06 Aug Discarded Scraps Vol. 3: The Story of Beit Terezín
The cutting room floor is full of passages that I still really love but that didn’t quite fit in the book. I have a particularly soft spot for Beit Terezín, and this intro from the original manuscript gives you more of an idea of its beautiful history.
The dream of a permanent living monument to the Nazis’ model camp first took hold in May 1955, at a gathering in Israel of about one hundred and fifty survivors. Its primary stated aim was to honour the memory of those who had perished in the Holocaust, but those gathered identified another, much more practical, need for such an institution. Back in Czechoslovakia, the Communist regime was recasting the Holocaust to exclude Jews as the primary targets of Nazi barbarism. Indeed, annihilation of Czech Jewry was, in the new regime’s eyes, merely coincidental. Jews featured prominently amongst the political prisoners and intelligentsia who met their deaths in either the Small Fortress, that corner of Theresienstadt used as both prison and execution ground, or in the death camps to the east, and this accounted for the disproportionate number of them in the final tally. But it was for their political affiliations that they were targeted, not their religion. Any evidence to the contrary was being systematically washed away from the Czech historical landscape. At Theresienstadt itself, on the memorial plaque, there was no mention of the word Jew. The Small Fortress became a National Czech Commemoration Place for victims of fascism. The Pinkas Synagogue in Prague where, after the war, the names of all those Czech and Moravian Jews who died were inscribed on the walls, had been closed to visitors since the Communists took control of the country. It was therefore up to survivors outside of Czechoslovakia to set the record straight.
Beit Terezin as a functional communal centre was a long time in gestation. For one thing, the Theresienstadt Martyr’s Remembrance Association was not legally registered until 1966. As there was no permanent gathering place, meetings of this new group had to be held all around the country, in bars, cafes, offices, members’ houses. Establishing a proper site became the main priority, not only so that survivors would have a place to meet but also to house the archival material that was steadily flowing in and at serious risk of being damaged or lost. The members were adamant that their site should not be like the dreary, depressing Holocaust memorials that were springing up at the time, but a vivid place, preferably within the confines of a kibbutz. It was a dream of many Czech Jewish Youth Group members before the war to make aliyah and live on a kibbutz. Givat Chayim was the obvious choice. It was a kibbutz established primarily by survivors of Theresienstadt and their families, even though by the mid-1960’s many had left to try their luck in the bigger cities. It was centrally located, in geographical terms, only forty-five minutes north of Tel Aviv, which suited the Association’s greatly dispersed members. And, perhaps most significantly, it was the Kibbutz that Jacob Edelstein himself, the highly esteemed Judenältesten from the camp, had intended to join upon his arrival in the Promised Land.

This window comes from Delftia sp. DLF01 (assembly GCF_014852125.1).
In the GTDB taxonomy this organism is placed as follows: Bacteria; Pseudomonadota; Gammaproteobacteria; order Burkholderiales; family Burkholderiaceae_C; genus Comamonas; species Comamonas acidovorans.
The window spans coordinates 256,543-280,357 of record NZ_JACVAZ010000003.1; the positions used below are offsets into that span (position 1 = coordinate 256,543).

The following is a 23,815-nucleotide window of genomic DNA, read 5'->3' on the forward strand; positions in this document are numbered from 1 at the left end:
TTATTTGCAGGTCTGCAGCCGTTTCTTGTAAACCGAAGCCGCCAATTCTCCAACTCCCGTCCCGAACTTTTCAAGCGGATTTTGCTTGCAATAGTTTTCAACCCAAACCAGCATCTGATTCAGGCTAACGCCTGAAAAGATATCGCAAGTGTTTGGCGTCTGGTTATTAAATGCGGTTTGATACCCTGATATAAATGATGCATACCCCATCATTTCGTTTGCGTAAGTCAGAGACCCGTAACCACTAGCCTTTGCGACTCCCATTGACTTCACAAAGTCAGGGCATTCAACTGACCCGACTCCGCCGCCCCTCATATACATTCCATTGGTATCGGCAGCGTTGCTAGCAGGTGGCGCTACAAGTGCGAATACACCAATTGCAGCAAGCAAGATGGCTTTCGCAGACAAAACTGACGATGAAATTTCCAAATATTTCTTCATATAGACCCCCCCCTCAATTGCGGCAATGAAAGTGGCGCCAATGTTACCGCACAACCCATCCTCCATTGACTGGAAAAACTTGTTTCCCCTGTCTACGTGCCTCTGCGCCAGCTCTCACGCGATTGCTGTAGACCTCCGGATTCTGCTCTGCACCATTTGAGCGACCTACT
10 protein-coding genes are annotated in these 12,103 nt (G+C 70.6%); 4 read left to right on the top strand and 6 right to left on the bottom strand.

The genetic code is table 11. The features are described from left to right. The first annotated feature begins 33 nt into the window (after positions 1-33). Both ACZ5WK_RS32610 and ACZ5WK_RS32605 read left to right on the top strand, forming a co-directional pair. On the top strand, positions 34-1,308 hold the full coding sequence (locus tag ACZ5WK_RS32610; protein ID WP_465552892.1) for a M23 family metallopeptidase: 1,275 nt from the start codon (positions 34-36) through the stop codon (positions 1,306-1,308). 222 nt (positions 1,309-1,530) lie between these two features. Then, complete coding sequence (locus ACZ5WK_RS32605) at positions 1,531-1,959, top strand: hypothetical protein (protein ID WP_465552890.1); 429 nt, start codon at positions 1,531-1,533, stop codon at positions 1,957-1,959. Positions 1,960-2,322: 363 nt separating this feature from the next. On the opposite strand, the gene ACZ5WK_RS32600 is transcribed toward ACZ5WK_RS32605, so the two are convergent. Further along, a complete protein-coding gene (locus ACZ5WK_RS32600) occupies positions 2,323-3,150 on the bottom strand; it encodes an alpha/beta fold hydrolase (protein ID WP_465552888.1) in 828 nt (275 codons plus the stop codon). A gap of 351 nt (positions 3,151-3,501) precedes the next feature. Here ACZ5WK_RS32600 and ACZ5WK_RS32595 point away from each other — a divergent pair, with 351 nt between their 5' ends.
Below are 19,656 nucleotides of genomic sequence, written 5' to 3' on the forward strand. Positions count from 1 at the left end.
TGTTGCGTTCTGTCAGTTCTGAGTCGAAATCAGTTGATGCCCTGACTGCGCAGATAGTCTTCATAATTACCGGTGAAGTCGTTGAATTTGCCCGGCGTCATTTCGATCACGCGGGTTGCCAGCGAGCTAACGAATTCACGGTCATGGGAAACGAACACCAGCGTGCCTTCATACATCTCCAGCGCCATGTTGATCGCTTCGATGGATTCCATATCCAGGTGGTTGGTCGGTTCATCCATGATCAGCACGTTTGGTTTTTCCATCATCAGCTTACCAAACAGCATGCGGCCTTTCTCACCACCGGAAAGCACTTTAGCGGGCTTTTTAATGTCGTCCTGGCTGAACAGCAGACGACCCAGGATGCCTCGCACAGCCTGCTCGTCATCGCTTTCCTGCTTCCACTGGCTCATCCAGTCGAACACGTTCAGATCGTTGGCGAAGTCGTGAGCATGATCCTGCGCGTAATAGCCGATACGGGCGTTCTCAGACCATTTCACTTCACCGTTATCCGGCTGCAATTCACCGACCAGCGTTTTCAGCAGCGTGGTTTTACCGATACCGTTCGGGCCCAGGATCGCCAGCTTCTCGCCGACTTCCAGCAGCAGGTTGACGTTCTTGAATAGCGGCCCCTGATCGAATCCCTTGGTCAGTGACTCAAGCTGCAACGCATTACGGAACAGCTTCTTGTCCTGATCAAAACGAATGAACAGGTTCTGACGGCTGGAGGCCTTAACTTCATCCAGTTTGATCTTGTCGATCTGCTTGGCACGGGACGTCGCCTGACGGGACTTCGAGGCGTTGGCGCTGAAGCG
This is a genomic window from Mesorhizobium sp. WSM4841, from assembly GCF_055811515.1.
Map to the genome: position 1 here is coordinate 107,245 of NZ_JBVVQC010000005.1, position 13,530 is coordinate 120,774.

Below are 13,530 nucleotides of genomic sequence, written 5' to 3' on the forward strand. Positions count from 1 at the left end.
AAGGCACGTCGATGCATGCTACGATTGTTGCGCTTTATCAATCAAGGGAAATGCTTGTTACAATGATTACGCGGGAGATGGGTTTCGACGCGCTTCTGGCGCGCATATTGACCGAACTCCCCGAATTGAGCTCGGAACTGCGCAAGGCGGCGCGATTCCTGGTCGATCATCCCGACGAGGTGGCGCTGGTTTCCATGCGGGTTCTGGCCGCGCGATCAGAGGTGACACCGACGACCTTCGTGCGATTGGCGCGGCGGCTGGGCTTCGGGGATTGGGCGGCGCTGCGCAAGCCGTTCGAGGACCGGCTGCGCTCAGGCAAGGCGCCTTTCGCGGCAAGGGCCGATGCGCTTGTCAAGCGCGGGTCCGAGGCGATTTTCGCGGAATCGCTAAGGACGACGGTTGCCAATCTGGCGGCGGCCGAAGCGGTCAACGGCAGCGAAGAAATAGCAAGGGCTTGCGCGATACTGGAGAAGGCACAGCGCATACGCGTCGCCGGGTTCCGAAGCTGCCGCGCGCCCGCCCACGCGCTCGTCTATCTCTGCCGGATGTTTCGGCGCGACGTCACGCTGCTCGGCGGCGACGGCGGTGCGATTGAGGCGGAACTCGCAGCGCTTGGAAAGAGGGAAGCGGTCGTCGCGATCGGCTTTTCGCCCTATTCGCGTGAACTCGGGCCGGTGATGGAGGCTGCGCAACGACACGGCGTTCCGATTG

Getting the kibbutzniks to agree to house the proposed Beit Terezin was the easy part. Following some brief negotiations, they allocated a large central site for the building. Getting funding was a little more complicated. At the time nobody had enough money to properly fund the project, and it was hard to convince outsiders with no connection to Theresienstadt to pitch in. Luckily, one of the Association’s founders, Ze’ev Shek, was appointed Israel’s ambassador to Austria and, within two years, had managed to secure an initial seeding grant from that country’s Jewish community. The rest was made up by a group pledge from all Association members to put aside ten percent of their monthly earnings until enough money was raised. Throughout the fundraising process, another survivor, an architect by the name of Albin Glaser, was busy drawing up plans for the building, which he presented to the Association’s members in early 1969. His drawings met with widespread approval and so, with the money finally in place, construction on the new permanent home for the Theresienstadt Martyrs’ Remembrance Association could begin.